The Monster

We were coming home from the Lake of the Ozarks and I wanted daddy to stop for ice cream, but I didn’t want to say so. I wanted him to stop by himself, or because somebody else asked him. If I asked him, Delia would make fun of me. She’d look at my sister Sally and say “You’re gonna get fat,” then look at me and say “And you’re gonna get fatter.”

We were listening to Bob and Ray on the radio and I wanted daddy to switch to the Cardinals, but it was August and they were out of it and he said there wasn’t any point in paying attention to them anymore, so he and mom wanted to listen to something else.

“Why don’t you see if you can get KYDJ?” Delia asked. She watched American Bandstand every day and was a good dancer.

“See if you can find ‘Hound Dog’,” I said. That always made her mad.

“Elvis isn’t as good as Frankie Avalon,” she said.

I arranged my Cardinal cards on my lap like they were playing in the field. Curt Flood on my knees in center, Bill White at first and Julian Javier at second on my right thigh, Ken Boyer at third on my left. My Dick Groat card still had him in a Pirates’ uniform, so he didn’t fit in but I put him at shortstop anyway.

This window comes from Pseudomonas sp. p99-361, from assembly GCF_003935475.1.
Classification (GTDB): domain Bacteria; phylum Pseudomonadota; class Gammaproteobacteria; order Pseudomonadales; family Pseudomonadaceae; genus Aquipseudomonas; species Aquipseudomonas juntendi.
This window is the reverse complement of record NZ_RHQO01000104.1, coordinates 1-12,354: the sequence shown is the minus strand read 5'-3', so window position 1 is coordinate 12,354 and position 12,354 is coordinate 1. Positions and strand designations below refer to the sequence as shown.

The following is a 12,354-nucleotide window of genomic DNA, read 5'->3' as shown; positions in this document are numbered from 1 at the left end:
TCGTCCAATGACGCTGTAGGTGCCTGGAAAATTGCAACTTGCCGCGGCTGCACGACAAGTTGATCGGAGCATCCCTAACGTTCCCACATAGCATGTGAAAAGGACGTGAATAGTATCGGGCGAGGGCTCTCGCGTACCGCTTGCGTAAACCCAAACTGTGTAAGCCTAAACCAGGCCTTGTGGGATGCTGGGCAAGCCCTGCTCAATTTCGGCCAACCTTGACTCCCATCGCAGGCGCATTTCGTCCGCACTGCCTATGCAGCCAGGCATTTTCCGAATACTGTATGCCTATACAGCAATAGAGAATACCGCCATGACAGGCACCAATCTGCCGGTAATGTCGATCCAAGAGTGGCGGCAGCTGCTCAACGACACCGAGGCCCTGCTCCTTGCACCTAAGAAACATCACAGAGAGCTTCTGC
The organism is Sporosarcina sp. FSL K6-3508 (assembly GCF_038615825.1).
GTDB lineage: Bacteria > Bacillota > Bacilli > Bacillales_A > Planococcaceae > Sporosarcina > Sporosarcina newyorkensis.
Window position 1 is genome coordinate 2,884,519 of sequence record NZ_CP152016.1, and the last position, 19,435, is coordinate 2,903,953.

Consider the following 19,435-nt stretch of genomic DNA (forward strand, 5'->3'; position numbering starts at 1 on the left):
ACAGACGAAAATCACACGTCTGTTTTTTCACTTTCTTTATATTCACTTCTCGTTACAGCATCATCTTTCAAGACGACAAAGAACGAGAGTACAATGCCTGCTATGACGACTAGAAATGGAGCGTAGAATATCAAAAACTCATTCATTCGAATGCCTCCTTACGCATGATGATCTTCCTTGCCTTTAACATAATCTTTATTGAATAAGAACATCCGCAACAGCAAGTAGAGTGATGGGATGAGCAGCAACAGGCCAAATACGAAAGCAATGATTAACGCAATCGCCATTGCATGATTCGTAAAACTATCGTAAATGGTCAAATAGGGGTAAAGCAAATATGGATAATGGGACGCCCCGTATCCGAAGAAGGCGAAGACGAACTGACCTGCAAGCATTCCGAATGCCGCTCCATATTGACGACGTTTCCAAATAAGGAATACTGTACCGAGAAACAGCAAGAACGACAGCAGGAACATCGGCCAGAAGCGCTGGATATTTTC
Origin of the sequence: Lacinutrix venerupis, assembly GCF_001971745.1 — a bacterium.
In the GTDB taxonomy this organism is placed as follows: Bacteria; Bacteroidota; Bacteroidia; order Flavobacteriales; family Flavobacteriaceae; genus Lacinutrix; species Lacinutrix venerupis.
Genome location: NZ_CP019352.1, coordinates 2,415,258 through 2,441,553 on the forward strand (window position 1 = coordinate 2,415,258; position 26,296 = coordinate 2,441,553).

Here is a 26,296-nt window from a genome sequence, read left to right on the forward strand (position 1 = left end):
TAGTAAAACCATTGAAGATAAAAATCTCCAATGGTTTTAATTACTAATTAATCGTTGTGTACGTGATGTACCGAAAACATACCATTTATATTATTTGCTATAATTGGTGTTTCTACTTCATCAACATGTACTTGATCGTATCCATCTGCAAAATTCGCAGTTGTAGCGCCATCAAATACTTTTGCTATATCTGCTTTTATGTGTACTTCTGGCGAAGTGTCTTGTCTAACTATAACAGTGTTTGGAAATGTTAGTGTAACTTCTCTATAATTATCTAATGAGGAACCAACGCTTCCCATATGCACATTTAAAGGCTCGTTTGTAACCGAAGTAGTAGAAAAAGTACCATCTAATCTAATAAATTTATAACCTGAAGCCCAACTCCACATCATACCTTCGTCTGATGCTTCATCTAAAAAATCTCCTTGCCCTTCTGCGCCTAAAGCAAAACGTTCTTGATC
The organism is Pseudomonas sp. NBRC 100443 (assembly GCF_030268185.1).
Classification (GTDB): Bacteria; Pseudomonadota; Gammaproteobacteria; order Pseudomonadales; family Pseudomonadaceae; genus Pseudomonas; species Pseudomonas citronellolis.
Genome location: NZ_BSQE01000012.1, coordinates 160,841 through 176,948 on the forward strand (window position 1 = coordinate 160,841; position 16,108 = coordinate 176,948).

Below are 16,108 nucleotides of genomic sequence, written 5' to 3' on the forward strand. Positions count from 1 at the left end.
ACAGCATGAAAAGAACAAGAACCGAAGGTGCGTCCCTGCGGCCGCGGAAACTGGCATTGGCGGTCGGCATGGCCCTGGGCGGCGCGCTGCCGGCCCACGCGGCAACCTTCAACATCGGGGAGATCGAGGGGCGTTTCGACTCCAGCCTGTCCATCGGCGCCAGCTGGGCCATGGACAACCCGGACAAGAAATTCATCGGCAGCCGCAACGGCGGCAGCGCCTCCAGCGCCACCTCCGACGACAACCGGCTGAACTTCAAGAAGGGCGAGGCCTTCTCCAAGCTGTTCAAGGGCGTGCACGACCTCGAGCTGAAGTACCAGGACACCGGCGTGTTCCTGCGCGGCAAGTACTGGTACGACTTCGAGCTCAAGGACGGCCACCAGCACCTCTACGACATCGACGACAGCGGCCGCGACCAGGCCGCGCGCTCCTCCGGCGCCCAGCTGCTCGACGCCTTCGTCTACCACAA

“You’re on my side,” Sally said to me. She was sitting in the middle, on the hump, because she was the shortest. My territory extended over to the crease in the seat.


“Can we stop for ice cream, daddy?” Sally said.

“Let’s keep going—I want to get home,” Delia said. Probably hoping some boy would ask her to go out to Dog ‘n’ Suds.

“I’d like to stop,” my mom said.

“I need gas anyway,” my dad said, so it was settled. Delia let out a puff of air like a balloon, to show she was unhappy.

“We’ll be home soon enough,” my mom said to no one in particular, but she meant it for Delia. Mom was trying to keep things pleasant.

We pulled into the store with the gas pumps out front and mom took me and Sally in for ice cream. “Get me a butter brickle,” my dad said. “You want anything, Delia?”

“No thank you,” she said. She was always on a diet.

Mom took us to the bathroom first, and when we came out we got our ice cream, one scoop apiece, including dad. “I don’t want anybody to spoil their dinner,” she said. “We have a lot of crappie to eat.”

“I want a hamburger,” Sally said.

“We’ll see,” mom said.